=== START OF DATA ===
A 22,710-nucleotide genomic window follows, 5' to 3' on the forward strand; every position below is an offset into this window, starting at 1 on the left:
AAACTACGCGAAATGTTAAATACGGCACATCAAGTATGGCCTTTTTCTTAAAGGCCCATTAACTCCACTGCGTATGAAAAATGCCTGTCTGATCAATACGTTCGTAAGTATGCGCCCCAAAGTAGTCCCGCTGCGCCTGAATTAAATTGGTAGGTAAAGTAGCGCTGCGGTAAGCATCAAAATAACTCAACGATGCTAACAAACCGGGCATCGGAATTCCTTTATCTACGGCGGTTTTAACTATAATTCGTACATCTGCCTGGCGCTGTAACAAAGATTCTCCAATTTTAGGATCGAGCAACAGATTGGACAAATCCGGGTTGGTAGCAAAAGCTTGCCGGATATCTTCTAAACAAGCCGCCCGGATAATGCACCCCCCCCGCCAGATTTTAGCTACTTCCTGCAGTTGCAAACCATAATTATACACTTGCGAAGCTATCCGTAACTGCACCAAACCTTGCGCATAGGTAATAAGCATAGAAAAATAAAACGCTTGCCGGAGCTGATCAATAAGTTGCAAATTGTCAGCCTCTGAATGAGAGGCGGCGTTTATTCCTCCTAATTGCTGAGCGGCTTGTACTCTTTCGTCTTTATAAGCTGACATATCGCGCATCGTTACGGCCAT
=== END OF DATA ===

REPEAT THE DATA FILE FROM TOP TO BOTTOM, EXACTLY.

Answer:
A 22,710-nucleotide genomic window follows, 5' to 3' on the forward strand; every position below is an offset into this window, starting at 1 on the left:
AAACTACGCGAAATGTTAAATACGGCACATCAAGTATGGCCTTTTTCTTAAAGGCCCATTAACTCCACTGCGTATGAAAAATGCCTGTCTGATCAATACGTTCGTAAGTATGCGCCCCAAAGTAGTCCCGCTGCGCCTGAATTAAATTGGTAGGTAAAGTAGCGCTGCGGTAAGCATCAAAATAACTCAACGATGCTAACAAACCGGGCATCGGAATTCCTTTATCTACGGCGGTTTTAACTATAATTCGTACATCTGCCTGGCGCTGTAACAAAGATTCTCCAATTTTAGGATCGAGCAACAGATTGGACAAATCCGGGTTGGTAGCAAAAGCTTGCCGGATATCTTCTAAACAAGCCGCCCGGATAATGCACCCCCCCCGCCAGATTTTAGCTACTTCCTGCAGTTGCAAACCATAATTATACACTTGCGAAGCTATCCGTAACTGCACCAAACCTTGCGCATAGGTAATAAGCATAGAAAAATAAAACGCTTGCCGGAGCTGATCAATAAGTTGCAAATTGTCAGCCTCTGAATGAGAGGCGGCGTTTATTCCTCCTAATTGCTGAGCGGCTTGTACTCTTTCGTCTTTATAAGCTGACATATCGCGCATCGTTACGGCCAT